Last week’s blog was all about Chattel Mortgages, what they are and how to account for them in your general ledger. This week I am going to cover Hire Purchase agreements and especially how GST relates to them. A Hire Purchase agreement is a financial contract which allows the buyer to pay for goods over a certain period of time rather than paying the full amount upfront. Hire purchase agreements allow the buyer to:
- Pay for the goods via instalments over an agreed amount of time
- Use the goods while still paying for them
- Take ownership of the goods once the final payment is received by the lender
Regarding GST and Hire purchase agreements, there are differences in the way in which it is accounted for depending on the date the Hire Purchase was established.
Before 1 July 2012
Hire Purchase agreements are composed of both principal and interest components. Before 1 July 2012, if the lender did not disclose the interest component amount to the buyer, then GST was applied to the total cost of the agreement. If, however, the lender did disclose the interest figure, then GST was only applied to the principle component. In terms of accounting for GST, how much and when you can claim is dependent on if you account for GST on a cash or accrual basis. If you account via the accrual basis, then you may claim the full amount of GST charged on the agreement when you either make the first payment or receive a tax invoice. Those who account via the cash method may only claim the GST paid on the principal component of each instalment in the period in which it is paid.
After 1 July 2012
After this date, all components of a new Hire Purchase agreement, including the principal, interest and any other fees and charges are taxable i.e. include GST, whether or not the lender discloses the interest component. All buyers, regardless of whether they account for GST via the accrual or cash method, can claim the full amount of the GST charged either when the first payment is made or a tax invoice is received.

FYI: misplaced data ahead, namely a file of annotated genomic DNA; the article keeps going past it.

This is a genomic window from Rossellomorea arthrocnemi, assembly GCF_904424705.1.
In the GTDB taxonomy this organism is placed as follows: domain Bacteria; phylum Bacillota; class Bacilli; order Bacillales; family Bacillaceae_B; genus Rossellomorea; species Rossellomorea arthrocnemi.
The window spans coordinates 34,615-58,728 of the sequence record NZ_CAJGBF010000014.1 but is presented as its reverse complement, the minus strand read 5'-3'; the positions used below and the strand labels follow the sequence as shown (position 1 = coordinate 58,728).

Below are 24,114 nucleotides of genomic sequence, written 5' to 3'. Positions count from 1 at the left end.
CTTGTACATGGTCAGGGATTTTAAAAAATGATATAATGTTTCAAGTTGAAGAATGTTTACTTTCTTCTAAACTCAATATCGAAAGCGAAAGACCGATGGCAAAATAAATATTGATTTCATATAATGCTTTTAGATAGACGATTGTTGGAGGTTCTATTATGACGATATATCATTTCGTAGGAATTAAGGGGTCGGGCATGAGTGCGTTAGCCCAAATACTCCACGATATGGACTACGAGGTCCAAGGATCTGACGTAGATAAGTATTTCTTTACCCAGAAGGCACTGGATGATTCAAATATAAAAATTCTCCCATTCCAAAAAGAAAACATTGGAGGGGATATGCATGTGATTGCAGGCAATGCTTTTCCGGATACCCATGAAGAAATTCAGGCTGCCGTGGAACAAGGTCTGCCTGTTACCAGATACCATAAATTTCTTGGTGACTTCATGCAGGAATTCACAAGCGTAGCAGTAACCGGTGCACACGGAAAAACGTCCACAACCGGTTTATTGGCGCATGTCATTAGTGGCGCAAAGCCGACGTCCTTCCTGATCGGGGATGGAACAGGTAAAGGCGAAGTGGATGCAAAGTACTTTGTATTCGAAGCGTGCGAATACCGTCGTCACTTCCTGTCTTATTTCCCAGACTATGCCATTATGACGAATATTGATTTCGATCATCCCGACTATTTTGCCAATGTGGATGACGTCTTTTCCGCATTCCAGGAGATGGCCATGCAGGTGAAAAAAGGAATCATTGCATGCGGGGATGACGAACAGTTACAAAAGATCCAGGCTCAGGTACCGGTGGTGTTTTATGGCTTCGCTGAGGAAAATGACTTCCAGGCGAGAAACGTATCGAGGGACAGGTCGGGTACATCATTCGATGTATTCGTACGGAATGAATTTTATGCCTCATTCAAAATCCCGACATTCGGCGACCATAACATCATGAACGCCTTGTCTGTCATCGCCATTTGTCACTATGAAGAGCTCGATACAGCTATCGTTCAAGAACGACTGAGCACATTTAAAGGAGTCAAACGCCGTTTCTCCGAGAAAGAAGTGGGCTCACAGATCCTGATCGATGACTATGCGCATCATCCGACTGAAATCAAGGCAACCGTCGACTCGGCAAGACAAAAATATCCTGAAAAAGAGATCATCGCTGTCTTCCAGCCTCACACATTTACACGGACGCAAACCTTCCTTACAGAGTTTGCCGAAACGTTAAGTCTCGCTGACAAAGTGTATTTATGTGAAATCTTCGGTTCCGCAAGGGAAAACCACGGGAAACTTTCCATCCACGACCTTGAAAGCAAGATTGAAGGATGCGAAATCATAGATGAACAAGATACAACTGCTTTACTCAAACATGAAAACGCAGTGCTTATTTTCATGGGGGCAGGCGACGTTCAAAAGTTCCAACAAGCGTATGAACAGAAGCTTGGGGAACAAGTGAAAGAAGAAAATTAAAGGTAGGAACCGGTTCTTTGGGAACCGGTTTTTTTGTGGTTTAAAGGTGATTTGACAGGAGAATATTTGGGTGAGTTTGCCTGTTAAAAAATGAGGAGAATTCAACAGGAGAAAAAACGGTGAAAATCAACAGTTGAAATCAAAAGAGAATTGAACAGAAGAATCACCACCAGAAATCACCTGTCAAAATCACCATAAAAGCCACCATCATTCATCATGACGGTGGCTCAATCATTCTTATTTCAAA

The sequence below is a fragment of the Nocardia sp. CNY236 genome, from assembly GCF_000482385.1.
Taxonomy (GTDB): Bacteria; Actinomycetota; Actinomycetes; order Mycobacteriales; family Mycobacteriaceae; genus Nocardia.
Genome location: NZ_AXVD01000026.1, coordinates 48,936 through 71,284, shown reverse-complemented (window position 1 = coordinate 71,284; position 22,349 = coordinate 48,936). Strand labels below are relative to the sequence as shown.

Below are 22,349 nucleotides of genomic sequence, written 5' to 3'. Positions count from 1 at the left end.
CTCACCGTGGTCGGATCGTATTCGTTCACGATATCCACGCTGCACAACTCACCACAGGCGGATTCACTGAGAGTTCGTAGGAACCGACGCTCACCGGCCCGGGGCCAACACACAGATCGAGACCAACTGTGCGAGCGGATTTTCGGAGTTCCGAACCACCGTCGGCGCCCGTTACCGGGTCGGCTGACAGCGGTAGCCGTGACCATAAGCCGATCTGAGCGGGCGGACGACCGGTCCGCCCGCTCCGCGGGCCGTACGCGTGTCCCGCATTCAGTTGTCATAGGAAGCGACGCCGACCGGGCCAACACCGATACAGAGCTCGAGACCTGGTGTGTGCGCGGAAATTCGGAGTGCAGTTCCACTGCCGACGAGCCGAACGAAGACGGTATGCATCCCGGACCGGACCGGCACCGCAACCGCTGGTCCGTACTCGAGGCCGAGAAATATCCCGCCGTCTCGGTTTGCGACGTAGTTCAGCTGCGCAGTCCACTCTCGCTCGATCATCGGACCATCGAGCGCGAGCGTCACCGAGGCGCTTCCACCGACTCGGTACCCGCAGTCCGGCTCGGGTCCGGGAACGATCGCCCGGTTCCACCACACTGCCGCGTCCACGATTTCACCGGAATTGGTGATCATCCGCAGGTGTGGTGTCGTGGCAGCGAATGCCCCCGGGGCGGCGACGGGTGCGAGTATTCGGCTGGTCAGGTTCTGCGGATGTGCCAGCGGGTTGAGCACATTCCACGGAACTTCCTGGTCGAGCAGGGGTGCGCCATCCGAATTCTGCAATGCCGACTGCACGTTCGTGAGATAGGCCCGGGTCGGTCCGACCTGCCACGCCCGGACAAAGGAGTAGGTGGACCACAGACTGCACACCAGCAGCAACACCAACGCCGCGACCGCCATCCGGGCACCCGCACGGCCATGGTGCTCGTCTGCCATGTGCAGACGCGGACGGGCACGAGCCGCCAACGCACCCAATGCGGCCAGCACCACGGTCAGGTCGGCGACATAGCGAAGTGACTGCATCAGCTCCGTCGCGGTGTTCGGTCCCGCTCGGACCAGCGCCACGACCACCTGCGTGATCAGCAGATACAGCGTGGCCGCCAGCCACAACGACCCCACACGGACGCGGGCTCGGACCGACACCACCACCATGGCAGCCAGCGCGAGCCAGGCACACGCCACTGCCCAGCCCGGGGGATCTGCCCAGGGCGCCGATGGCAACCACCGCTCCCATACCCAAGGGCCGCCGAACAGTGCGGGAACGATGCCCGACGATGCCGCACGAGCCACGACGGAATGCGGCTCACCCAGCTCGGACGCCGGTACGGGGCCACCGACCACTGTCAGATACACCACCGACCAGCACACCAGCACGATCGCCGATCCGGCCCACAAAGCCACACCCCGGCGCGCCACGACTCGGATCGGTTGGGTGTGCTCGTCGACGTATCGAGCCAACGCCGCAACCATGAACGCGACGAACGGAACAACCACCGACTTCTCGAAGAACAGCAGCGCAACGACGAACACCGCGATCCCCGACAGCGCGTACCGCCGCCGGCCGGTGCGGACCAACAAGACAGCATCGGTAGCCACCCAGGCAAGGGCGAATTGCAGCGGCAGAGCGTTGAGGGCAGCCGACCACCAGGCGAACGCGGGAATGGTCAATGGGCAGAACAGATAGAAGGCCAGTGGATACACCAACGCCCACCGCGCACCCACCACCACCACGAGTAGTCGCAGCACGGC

Here are some examples provided by the ATO regarding how to account for GST for a Hire Purchase agreement:
Hire Purchase agreement entered into BEFORE 1 July 2012
Albert’s Abattoir (Albert): is registered for GST and uses quarterly tax periods for GST reporting. On 10 June 2012, Albert buys a freezer from the Friendly Freezer Store (Friendly) for $33,000 through a hire purchase agreement. Under the terms of the agreement, which separately discloses the interest charge, Albert will repay $670 per month for five years. The total payment will be $40,200 ($33,000 plus $7,200 interest). The freezer is delivered on 13 June and Friendly notifies Albert that the principal component of the first instalment is $550. Albert claims a GST credit for GST included in the price of the freezer. However, Friendly does not charge GST on the interest component as it is a financial supply so Albert cannot claim a GST credit on this component. If Albert accounts for GST on a non-cash basis he claims a GST credit for the tax period in which he enters into the agreement. Accordingly, for the tax period ending 30 June Albert claims a GST credit of $3,000 (one-eleventh of $33,000). If Albert accounts for GST on a cash basis he could have claimed a GST credit of only $50 (one-eleventh of $550) for the first instalment in the tax period he actually pays the instalment.
Hire Purchase agreement entered into AFTER 1 July 2012
Albert’s Abattoir (Albert): is registered for GST uses quarterly tax periods for GST reporting. Albert decides to buy a second freezer on hire purchase from Friendly, on the same terms as above, on 20 July 2012. Because the agreement was entered into after 1 July 2012, both the principal and interest component of the supply made are subject to GST. The freezer is delivered on 7 August 2012 and Friendly notifies Albert that the principal component of the first instalment is $550. This means that the credit component of the first instalment was $120. Albert claims a GST credit for the GST included in the price of the freezer and a GST credit for the GST included in the interest charged, because this is no longer a financial supply, even though the interest is separately disclosed. Regardless of whether Albert accounts for GST on a cash or non-cash basis he can claim a GST credit of $3,654.54 (one-eleventh of $40,200) for the tax period ending 30 September 2012, as this is the period in which he pays the first instalment.